Wednesday, June 15, 2011

Gay marriage almost a reality in New York. Silence from Catholic leaders.

The New York State legislature is one vote away from making same sex "marriage" legal in New York, and apparently it's all come down to our esteemed Staten Island Senator Andrew Lanza. The Republican, Catholic Lanza (a graduate of Farrell high school) would like us to believe that he is so ignorant and uninformed that he has made it to 47 years of age without forming an opinion on the subject. I hope that this indecisiveness is just a ruse to mollify the liberals, so that after he votes against gay marriage, he can point to his long deliberation on the matter as proof of his judiciousness and fair-minded consideration. However, being from such an overwhelmingly Republican and conservative district as he has, I would have thought Lanza would have slightly more backbone.

In any case, my reason for writing on the subject is to point out yet again the complete and utter silence on this monumental moral debate from our supposed Catholic leaders on Staten Island. Archbishop Dolan did nothing but write a blog post, but even that is more than our co-vicars Finn and Dorney have done. Perhaps they might eventually get around to writing a letter to the Advance, like they did with the Nativity controversy in December, but that's not a given. I heard a prayer intention for Monsignor Dorney at Mass a few weeks ago, so I suppose he's not feeling well, not that he ever did anything for the Church while he was in the bloom of health. With these kinds of leaders, it is such an absolute embarrassment to be a Catholic on Staten Island these days.

I understand that not every priest is going to be a dynamo of action and a leader of men. But shouldn't our leadership positions be filled by men of such caliber? There are roles for shy and retiring priests in monasteries and theological seminaries and helping positions all through the Church, where they can pray, think, write, work and contemplate the Divinity all day long. Heck, Saint Andre Bessette the miracle worker was nothing but a porter, janitor and all-around handyman, and he became a great saint. But listless and passive personalities shouldn't be made pastors and bishops and "co-vicars" of hundreds of thousands of souls, when what is required of such positions are aggressive leaders who are prepared to fearlessly teach and proclaim the Gospel and engage in moral combat with the world. What do we get instead? A couple of men whose most vigorous action in living memory was to try to sell the St. Margaret Mary convent to the Moslems.The evangelicals are standing up for morality. Why can't the Catholics?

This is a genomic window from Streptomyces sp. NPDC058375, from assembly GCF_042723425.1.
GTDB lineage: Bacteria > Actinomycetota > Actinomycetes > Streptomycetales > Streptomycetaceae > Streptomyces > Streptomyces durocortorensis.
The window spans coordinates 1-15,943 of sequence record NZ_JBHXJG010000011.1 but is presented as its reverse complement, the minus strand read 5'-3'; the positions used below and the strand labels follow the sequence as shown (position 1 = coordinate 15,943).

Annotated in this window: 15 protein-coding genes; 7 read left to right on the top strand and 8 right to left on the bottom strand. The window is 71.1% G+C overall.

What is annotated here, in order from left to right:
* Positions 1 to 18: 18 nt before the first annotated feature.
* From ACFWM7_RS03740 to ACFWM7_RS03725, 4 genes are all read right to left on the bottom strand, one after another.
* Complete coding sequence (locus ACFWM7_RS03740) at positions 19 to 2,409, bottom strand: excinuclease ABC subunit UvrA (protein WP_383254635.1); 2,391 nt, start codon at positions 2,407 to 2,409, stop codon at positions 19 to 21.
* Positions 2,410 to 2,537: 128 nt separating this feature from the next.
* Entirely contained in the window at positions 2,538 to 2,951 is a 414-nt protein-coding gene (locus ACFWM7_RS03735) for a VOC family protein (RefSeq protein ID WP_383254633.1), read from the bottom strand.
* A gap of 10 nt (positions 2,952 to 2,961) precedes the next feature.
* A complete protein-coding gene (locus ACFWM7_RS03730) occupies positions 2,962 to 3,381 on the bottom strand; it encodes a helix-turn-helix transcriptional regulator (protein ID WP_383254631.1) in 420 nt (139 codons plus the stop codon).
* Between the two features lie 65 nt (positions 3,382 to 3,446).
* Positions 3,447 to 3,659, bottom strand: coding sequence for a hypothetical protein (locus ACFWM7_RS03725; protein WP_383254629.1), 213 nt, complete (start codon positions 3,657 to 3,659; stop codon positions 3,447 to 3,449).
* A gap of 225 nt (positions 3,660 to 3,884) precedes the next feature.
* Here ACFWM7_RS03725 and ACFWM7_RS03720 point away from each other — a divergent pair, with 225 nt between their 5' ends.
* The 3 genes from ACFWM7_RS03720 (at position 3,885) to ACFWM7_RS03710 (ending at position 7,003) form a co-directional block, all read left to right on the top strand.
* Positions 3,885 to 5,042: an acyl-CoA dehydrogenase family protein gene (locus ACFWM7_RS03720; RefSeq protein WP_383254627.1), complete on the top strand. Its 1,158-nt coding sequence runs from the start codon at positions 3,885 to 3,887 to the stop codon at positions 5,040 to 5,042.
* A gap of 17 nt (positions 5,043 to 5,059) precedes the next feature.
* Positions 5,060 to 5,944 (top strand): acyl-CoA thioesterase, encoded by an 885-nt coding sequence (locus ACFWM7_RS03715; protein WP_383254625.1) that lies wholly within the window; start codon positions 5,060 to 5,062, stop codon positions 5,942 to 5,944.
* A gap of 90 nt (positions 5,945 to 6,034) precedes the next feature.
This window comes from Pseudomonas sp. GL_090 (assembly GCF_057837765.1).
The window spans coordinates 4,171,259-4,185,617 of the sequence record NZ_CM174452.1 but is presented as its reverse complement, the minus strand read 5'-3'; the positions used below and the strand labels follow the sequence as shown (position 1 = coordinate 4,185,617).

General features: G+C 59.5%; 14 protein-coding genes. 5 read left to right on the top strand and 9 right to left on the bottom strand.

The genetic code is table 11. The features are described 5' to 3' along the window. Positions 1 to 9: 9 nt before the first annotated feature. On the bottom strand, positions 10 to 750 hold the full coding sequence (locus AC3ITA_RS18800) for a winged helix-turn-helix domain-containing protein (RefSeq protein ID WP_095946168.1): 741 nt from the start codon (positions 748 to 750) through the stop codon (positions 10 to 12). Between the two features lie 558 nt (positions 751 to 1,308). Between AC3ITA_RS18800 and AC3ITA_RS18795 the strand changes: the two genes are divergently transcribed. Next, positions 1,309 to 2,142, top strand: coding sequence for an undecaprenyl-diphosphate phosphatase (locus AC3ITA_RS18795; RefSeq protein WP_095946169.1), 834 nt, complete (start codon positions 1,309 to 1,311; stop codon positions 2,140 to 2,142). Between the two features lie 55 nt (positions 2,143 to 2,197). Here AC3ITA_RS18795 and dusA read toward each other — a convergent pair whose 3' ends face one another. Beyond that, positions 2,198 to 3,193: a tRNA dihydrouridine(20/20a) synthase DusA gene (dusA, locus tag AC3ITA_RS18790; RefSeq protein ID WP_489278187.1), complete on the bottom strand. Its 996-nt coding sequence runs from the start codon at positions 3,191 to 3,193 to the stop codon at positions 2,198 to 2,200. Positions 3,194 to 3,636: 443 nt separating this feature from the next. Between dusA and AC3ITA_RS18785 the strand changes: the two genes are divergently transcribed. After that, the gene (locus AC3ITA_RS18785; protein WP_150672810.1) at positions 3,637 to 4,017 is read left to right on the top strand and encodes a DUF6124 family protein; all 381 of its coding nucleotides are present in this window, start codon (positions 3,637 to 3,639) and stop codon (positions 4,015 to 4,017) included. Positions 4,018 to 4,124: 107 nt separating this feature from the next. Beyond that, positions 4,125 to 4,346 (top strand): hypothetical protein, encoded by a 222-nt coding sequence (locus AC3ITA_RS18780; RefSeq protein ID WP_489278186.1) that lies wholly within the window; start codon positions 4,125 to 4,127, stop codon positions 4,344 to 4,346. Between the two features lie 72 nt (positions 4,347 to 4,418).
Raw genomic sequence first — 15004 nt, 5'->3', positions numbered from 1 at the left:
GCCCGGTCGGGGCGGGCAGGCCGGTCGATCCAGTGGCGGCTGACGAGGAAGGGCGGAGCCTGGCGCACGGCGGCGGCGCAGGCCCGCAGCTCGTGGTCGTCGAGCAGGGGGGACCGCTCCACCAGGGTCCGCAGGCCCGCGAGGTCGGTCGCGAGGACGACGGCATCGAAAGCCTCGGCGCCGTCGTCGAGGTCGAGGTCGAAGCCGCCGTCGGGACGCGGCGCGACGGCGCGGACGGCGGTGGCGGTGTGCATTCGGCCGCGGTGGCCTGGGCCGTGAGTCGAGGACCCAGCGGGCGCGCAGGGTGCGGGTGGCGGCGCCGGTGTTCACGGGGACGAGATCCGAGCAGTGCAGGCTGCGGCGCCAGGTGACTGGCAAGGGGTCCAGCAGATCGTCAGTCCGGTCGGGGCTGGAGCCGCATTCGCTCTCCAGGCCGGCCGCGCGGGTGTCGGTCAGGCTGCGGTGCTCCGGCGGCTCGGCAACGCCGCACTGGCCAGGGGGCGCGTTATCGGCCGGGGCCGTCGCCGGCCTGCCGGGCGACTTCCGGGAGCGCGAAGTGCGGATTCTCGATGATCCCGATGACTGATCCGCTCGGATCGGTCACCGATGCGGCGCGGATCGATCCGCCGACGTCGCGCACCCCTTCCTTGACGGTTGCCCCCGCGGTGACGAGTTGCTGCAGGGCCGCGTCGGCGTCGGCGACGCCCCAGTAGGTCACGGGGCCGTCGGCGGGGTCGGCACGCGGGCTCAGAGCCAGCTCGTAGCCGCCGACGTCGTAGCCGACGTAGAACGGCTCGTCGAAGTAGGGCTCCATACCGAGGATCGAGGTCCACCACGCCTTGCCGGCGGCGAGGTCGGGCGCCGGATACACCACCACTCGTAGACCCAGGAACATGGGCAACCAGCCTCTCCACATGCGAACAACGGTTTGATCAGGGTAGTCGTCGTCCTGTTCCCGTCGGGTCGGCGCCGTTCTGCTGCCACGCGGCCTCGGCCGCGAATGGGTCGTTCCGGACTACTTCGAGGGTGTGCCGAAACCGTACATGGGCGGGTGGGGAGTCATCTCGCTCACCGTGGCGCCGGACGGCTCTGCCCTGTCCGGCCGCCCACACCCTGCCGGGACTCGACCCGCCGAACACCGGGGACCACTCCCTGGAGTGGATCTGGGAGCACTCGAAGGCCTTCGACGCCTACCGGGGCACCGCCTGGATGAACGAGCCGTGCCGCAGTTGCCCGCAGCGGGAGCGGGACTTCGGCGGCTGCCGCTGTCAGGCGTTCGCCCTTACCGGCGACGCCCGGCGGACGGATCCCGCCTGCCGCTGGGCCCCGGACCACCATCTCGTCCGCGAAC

Well, it's leaderless resistance in the Catholic Church again. Please write and call Senator Lanza and tell him to vote no for gay marriage.

Monday, June 13, 2011

Fiddling while Rome burns

I've written about the Little Italy parish before. This was the place whose hot-shot, do-nothing pastor made a big announcement about cutting a Sunday Mass and limiting Confession time because of a lack of attendees. This parish is back in the news for dedicating yet another hand-carved, $10,000 wooden statue, this time to St. Michael, the patron saint of police. The cops were just trying to keep up with the firemen, since they had gotten their own $10,000 statue of St. Florian the previous year.

Good Lord! $10,000 for a statue???  In the first place, that is a ridiculous price. How true is the old saying that a fool and his money are soon parted. Salesmen of magic beans will be flocking to Rosebank in droves now. You can find many similar looking statues on the internet for much lower than that, and the artist who made these is definitely no Michelangelo. The mass produced stuff looks even better. In these hard economic times, when we just had multiple Catholic schools close down on Staten Island, these statues are an insult.

Second, although this effort was headed by a layman, John Sollazzo, it was initiated by the pastor of the parish. This is his priority?? Artistic frivolities? What a silly waste of time and money. If this priest were a leader, he'd tell his flock to spend their time evangelizing. Then he'd tell them to spend their money helping deserving Catholic kids go to the parish's high-priced elementary school. So many of our pastors seemed to have missed their calling as ham comedians or interior decorators. What an embarrassment.